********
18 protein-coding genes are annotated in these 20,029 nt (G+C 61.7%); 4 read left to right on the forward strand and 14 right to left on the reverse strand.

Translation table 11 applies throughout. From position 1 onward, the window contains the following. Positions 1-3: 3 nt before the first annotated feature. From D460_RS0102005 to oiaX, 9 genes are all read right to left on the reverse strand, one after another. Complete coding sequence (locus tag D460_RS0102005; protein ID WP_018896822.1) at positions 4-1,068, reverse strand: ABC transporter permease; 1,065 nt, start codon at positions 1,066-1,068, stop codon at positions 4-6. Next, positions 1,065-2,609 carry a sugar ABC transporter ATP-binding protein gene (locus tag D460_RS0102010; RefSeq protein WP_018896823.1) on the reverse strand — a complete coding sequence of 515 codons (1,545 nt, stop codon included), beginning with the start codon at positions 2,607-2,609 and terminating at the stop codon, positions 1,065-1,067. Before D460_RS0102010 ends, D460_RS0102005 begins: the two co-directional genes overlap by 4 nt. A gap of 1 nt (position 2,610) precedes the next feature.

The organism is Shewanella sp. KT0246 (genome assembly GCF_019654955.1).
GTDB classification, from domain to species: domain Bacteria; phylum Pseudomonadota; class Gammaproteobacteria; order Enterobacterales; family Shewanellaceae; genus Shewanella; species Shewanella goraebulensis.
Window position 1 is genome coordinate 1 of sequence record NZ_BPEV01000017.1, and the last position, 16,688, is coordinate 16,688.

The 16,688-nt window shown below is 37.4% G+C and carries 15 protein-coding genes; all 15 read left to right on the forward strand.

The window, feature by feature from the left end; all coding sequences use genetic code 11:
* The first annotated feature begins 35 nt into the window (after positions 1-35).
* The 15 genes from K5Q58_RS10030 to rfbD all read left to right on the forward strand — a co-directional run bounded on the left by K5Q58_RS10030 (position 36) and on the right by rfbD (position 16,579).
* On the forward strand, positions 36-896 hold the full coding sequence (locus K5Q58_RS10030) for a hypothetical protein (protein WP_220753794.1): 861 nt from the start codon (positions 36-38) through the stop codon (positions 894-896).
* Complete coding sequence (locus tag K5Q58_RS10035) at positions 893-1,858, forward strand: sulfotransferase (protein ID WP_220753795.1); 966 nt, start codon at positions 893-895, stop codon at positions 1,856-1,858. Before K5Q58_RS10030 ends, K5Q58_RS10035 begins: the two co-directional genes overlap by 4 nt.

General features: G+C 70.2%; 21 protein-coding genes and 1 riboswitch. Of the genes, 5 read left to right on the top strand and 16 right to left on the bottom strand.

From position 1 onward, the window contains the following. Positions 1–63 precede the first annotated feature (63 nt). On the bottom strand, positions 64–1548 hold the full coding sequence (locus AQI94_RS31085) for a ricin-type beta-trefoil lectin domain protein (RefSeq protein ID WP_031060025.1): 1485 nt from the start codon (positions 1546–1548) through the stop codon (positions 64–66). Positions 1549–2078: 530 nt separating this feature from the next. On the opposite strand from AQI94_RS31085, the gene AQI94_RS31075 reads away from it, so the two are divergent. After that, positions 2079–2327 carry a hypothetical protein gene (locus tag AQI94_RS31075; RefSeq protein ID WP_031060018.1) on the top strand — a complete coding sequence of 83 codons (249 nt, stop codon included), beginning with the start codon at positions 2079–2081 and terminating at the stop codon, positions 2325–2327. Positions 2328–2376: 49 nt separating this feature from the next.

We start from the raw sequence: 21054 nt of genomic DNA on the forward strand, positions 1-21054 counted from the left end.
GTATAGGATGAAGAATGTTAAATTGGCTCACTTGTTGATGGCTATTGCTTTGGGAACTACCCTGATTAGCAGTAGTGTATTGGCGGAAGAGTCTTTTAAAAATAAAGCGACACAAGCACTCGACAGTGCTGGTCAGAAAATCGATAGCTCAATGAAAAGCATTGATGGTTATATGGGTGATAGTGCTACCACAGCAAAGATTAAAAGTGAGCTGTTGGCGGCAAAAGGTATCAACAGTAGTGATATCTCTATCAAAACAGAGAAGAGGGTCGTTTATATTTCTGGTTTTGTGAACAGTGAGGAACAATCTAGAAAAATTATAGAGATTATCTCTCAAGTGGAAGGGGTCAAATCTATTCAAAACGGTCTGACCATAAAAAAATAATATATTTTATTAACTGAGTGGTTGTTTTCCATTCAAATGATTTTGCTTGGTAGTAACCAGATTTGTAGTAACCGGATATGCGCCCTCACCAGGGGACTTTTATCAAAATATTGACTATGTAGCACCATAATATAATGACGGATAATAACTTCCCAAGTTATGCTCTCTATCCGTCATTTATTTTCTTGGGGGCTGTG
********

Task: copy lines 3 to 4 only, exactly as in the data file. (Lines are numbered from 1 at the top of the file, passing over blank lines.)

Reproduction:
The organism is Shewanella sp. KT0246 (genome assembly GCF_019654955.1).
GTDB classification, from domain to species: domain Bacteria; phylum Pseudomonadota; class Gammaproteobacteria; order Enterobacterales; family Shewanellaceae; genus Shewanella; species Shewanella goraebulensis.